TIGER grants are awarded to transportation projects that have a significant national or regional impact. Projects are chosen for their ability to contribute to the long-term economic competitiveness of the nation, improve the condition of existing transportation facilities and systems, increase energy efficiency and reducing greenhouse gas emissions, improve the safety of U.S. transportation facilities and enhance the quality of living and working environments of communities through increased transportation choices and connections. The Department also gives priority to projects that are expected to create and preserve jobs quickly and stimulate increases in economic activity.

The continuing demand for TIGER grants highlights the need for further investment in the nation’s transportation infrastructure that could be provided by President Obama’s American Jobs Act. The American Jobs Act would provide $50 billion to improve 150,000 miles of road, replace 4,000 miles of track, and restore 150 miles of runways, creating jobs for American workers and building a safer, more efficient transportation network. It would also provide $10 billion for the creation of a bipartisan National Infrastructure bank.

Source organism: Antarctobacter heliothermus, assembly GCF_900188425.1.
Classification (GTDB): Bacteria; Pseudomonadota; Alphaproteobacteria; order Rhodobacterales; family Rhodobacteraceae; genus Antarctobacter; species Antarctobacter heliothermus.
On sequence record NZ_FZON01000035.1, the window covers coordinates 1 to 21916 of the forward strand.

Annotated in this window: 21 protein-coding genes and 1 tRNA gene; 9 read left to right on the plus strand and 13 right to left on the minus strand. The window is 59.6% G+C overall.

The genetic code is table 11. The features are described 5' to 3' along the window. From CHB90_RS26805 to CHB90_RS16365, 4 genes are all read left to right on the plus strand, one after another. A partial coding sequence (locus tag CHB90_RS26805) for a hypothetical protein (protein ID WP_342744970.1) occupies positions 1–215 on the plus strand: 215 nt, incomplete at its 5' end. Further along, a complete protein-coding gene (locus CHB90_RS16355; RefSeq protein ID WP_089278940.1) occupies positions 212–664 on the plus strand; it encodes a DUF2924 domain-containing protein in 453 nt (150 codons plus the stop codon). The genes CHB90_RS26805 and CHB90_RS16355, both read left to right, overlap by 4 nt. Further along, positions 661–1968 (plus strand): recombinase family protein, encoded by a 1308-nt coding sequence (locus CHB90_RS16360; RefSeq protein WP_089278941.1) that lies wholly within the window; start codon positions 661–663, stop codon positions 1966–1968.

Philadelphia Intervenes in Defense of EPA Air Pollution Rule to Reduce Harmful Emissions from Power Plants

City files to protect Philadelphia residents’ health and to oppose efforts to delay Cross State Air Pollution Rule

Philadelphia, October 25, 2011 – The City filed a motion in the U.S. Court of Appeals for the District of Columbia Circuit yesterday to intervene in defense of the U.S. Environmental Protection Agency (EPA)’s Cross State Air Pollution Rule (CSAPR). CSAPR, when implemented, will reduce the transport of harmful air pollutants from coal-fired power plants in upwind states to downwind regions such as Philadelphia.

Mayor Michael A. Nutter said, “Studies have shown that the benefits of CSAPR far exceed the cost of compliance, and the longer polluters delay implementation of this vital rule, the longer Philadelphia residents—particularly sensitive groups such as children, seniors, and those with health issues—will be denied the tremendous health and economic benefits of cleaner air.”